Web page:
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I was using Arduino Uno with ESP8266-12E. Today I was reading an article to blink LED using Webpage. The code wasn't uploading so I connected all the pins connected to 3.3V to 5V. Then the code was uploaded successfully. After that I switched off my laptop and Arduino. After 2-3 hours when I got back to work, the module wasn't responding to AT commands even after reconnecting it to 3.3V. The wifi is working fine since it automatically connects to the WiFi I have configured earlier. I used same settings and connections prior to that messing up. Also on every code upload it shows mem_failed. So, how can I get my WiFi to work?

marked as duplicate by Juraj, VE7JRO, Greenonline, sempaiscuba, MatsK Nov 6 '18 at 20:10

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  • The code wasn't uploading so I connected all the pins connected to 3.3V to 5V. What on earth made you do that? – Majenko Nov 5 '18 at 21:25
  • I don't know. I thought I should give it a try. And I don't know why it was uploaded then. – user50955 Nov 5 '18 at 21:26
  • @jsotola The pins were Vcc, RST, CH_PD. – user50955 Nov 5 '18 at 21:29
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    I'd suggest you go and buy a new ESP8266 - and this time keep it away from 5V. – Majenko Nov 5 '18 at 21:31
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Buy a little development board and learn how to use the ESP8266. Either a NodeMCU or a WEMOS board. They have a USB to serial adapter on the board and a proper regulator.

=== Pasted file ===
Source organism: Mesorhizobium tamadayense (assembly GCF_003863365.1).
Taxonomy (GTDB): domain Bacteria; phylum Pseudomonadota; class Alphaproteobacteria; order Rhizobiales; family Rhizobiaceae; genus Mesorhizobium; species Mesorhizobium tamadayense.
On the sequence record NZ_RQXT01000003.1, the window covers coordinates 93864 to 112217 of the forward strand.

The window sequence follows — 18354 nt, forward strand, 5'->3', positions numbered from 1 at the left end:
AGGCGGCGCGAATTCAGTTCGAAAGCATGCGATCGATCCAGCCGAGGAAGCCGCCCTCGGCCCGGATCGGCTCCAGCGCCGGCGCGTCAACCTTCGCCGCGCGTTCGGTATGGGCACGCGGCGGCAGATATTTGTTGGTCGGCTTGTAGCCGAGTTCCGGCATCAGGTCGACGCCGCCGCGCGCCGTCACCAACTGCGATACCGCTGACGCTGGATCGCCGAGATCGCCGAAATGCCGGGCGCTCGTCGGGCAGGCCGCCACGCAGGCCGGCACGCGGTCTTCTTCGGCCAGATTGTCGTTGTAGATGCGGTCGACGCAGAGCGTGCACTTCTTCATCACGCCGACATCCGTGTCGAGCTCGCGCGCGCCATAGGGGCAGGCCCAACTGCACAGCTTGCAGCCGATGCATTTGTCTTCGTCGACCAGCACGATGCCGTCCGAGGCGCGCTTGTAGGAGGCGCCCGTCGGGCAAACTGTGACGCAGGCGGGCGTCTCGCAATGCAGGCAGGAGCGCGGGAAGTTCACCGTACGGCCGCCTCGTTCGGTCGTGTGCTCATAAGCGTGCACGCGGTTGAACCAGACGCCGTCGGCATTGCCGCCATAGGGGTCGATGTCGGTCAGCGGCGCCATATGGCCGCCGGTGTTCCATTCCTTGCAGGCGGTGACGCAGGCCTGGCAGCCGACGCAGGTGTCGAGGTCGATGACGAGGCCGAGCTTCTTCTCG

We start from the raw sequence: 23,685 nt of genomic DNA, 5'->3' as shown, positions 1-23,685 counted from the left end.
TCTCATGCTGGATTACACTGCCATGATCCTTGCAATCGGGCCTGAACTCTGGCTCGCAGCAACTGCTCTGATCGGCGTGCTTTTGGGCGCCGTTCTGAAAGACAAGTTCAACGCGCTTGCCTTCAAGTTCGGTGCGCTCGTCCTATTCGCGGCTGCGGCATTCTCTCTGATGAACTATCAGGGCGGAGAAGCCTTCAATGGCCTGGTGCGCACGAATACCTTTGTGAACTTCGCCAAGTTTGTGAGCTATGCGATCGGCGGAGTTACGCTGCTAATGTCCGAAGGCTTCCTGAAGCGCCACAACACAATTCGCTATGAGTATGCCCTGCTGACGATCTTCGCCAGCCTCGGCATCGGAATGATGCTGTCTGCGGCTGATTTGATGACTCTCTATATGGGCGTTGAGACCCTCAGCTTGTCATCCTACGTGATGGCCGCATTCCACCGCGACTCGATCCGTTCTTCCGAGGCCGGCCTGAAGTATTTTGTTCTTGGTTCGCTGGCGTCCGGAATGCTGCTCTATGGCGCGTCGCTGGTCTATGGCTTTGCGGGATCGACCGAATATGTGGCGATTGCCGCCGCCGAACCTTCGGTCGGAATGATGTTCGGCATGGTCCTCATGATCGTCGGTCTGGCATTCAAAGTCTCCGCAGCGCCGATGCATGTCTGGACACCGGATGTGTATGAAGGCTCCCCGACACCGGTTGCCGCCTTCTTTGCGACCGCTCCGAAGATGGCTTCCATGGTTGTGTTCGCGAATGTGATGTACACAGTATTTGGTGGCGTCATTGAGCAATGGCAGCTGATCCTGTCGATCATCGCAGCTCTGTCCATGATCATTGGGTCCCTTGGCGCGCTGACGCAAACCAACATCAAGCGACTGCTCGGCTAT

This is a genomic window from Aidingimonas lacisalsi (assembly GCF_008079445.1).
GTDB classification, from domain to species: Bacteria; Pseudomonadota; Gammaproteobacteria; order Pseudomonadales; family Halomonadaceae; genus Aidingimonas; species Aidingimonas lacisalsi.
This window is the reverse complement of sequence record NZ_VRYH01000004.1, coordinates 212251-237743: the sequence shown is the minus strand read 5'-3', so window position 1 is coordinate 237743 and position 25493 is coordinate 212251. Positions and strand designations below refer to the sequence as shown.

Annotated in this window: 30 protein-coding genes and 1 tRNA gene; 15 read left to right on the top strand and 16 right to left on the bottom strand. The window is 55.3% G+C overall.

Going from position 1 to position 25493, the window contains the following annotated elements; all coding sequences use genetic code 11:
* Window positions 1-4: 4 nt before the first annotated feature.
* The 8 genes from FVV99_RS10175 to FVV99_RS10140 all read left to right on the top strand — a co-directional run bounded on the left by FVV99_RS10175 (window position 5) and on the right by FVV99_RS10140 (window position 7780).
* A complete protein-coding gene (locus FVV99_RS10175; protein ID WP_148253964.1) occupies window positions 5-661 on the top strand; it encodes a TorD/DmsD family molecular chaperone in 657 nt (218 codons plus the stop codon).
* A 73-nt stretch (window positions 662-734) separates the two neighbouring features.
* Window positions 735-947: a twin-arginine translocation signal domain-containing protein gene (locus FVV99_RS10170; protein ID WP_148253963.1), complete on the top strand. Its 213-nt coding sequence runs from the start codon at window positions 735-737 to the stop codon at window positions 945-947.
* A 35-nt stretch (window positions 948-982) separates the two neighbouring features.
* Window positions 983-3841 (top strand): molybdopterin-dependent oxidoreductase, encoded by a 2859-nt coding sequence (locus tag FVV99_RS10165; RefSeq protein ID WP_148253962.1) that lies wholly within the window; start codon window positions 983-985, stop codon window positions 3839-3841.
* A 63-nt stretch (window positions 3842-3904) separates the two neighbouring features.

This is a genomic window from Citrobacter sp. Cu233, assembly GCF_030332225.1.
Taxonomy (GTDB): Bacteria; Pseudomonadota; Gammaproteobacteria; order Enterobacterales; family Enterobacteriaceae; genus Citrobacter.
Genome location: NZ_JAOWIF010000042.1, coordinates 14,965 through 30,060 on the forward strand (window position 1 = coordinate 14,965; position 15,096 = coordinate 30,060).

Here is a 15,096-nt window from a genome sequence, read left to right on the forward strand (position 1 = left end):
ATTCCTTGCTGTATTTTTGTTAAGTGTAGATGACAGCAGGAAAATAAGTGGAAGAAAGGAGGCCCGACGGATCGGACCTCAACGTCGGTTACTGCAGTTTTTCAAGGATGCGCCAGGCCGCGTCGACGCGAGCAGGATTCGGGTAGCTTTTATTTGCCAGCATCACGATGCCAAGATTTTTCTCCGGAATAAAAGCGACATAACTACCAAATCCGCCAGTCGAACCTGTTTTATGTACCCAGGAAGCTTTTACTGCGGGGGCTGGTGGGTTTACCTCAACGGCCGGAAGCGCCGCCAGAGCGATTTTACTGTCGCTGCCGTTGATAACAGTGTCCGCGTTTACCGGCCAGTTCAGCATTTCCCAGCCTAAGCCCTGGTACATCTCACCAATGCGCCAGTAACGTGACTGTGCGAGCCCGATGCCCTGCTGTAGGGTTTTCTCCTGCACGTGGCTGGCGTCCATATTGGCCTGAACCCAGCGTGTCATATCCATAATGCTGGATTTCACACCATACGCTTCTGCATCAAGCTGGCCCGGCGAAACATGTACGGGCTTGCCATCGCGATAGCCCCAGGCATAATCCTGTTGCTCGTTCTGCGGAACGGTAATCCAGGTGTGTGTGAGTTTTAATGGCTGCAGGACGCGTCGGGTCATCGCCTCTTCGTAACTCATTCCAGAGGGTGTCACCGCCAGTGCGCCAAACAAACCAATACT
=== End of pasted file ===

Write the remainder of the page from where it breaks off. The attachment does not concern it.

The initial problem you encountered was most likely caused by insufficient power for the ESP8266. The power supply must be capable of supplying a minimum of 400mA. It needs to have close short wires to the Vcc and ground on the ESP module. It helps to also have a capacitor across Vcc and ground of the ESP module with short leads.

There are some horrible examples on the internet that show the ESP being powered from and Uno's 3.3v power connection. This will never be reliable if it does even work. There is not enough power.

The ESP8266 typically uses about 80mA. This is an average value. When transmitting the peak current is a lot hight. The worst case happens to be when the ESP starts after a reset. I then does an analog power calibration. (for the RF section) Expressif states this, plus the digital power requirements, will equal above 500mA.

The GPIO pins are not 5 volt compatible. A lot of internet examples show the ESP rx and tx lines connected to the rx and tx of a 5 volt Arduino board, without level converters. This is not acceptable. The RX line of the ESP8266 can be damaged.

Powering the ESP module with 5 volts can damage all or parts of the two chips on the module. (the CPU and the external Flash memory chip) Other sections may still work. That is likely what you are seeing.